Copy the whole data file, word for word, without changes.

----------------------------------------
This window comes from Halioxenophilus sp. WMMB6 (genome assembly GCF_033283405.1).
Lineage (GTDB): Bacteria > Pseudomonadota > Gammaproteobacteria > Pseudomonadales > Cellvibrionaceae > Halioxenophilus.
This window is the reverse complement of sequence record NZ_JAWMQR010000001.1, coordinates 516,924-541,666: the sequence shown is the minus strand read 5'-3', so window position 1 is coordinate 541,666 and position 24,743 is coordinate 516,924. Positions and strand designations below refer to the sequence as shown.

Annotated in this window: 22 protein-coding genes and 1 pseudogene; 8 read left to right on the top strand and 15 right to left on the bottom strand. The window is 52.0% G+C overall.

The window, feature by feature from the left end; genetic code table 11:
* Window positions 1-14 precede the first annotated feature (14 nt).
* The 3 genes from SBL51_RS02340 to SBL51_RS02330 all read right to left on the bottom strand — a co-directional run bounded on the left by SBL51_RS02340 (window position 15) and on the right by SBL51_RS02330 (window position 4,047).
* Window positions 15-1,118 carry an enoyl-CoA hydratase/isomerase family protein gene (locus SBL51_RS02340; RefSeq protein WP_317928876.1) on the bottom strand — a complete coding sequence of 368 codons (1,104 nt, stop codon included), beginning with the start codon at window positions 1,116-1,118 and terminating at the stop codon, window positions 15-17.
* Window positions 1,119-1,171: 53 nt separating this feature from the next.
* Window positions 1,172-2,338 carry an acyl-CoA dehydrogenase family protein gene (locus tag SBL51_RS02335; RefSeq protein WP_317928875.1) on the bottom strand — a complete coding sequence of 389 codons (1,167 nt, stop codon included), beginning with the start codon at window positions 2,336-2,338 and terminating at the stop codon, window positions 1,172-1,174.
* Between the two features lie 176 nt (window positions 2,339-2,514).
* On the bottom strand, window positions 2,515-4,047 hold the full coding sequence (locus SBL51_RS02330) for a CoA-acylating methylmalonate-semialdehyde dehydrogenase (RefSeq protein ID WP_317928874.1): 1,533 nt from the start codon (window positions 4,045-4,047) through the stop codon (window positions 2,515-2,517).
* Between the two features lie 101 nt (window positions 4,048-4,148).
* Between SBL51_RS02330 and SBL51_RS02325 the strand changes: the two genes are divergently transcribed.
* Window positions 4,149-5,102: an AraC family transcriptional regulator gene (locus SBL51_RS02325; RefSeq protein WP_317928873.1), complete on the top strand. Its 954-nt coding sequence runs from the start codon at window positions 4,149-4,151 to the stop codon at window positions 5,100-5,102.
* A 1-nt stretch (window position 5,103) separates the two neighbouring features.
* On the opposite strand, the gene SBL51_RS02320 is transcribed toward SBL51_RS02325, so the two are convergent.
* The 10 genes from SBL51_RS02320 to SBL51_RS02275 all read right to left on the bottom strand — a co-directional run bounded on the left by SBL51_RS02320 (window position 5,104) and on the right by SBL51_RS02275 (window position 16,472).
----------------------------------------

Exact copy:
This window comes from Halioxenophilus sp. WMMB6 (genome assembly GCF_033283405.1).
Lineage (GTDB): Bacteria > Pseudomonadota > Gammaproteobacteria > Pseudomonadales > Cellvibrionaceae > Halioxenophilus.
This window is the reverse complement of sequence record NZ_JAWMQR010000001.1, coordinates 516,924-541,666: the sequence shown is the minus strand read 5'-3', so window position 1 is coordinate 541,666 and position 24,743 is coordinate 516,924. Positions and strand designations below refer to the sequence as shown.

Annotated in this window: 22 protein-coding genes and 1 pseudogene; 8 read left to right on the top strand and 15 right to left on the bottom strand. The window is 52.0% G+C overall.

The window, feature by feature from the left end; genetic code table 11:
* Window positions 1-14 precede the first annotated feature (14 nt).
* The 3 genes from SBL51_RS02340 to SBL51_RS02330 all read right to left on the bottom strand — a co-directional run bounded on the left by SBL51_RS02340 (window position 15) and on the right by SBL51_RS02330 (window position 4,047).
* Window positions 15-1,118 carry an enoyl-CoA hydratase/isomerase family protein gene (locus SBL51_RS02340; RefSeq protein WP_317928876.1) on the bottom strand — a complete coding sequence of 368 codons (1,104 nt, stop codon included), beginning with the start codon at window positions 1,116-1,118 and terminating at the stop codon, window positions 15-17.
* Window positions 1,119-1,171: 53 nt separating this feature from the next.
* Window positions 1,172-2,338 carry an acyl-CoA dehydrogenase family protein gene (locus tag SBL51_RS02335; RefSeq protein WP_317928875.1) on the bottom strand — a complete coding sequence of 389 codons (1,167 nt, stop codon included), beginning with the start codon at window positions 2,336-2,338 and terminating at the stop codon, window positions 1,172-1,174.
* Between the two features lie 176 nt (window positions 2,339-2,514).
* On the bottom strand, window positions 2,515-4,047 hold the full coding sequence (locus SBL51_RS02330) for a CoA-acylating methylmalonate-semialdehyde dehydrogenase (RefSeq protein ID WP_317928874.1): 1,533 nt from the start codon (window positions 4,045-4,047) through the stop codon (window positions 2,515-2,517).
* Between the two features lie 101 nt (window positions 4,048-4,148).
* Between SBL51_RS02330 and SBL51_RS02325 the strand changes: the two genes are divergently transcribed.
* Window positions 4,149-5,102: an AraC family transcriptional regulator gene (locus SBL51_RS02325; RefSeq protein WP_317928873.1), complete on the top strand. Its 954-nt coding sequence runs from the start codon at window positions 4,149-4,151 to the stop codon at window positions 5,100-5,102.
* A 1-nt stretch (window position 5,103) separates the two neighbouring features.
* On the opposite strand, the gene SBL51_RS02320 is transcribed toward SBL51_RS02325, so the two are convergent.
* The 10 genes from SBL51_RS02320 to SBL51_RS02275 all read right to left on the bottom strand — a co-directional run bounded on the left by SBL51_RS02320 (window position 5,104) and on the right by SBL51_RS02275 (window position 16,472).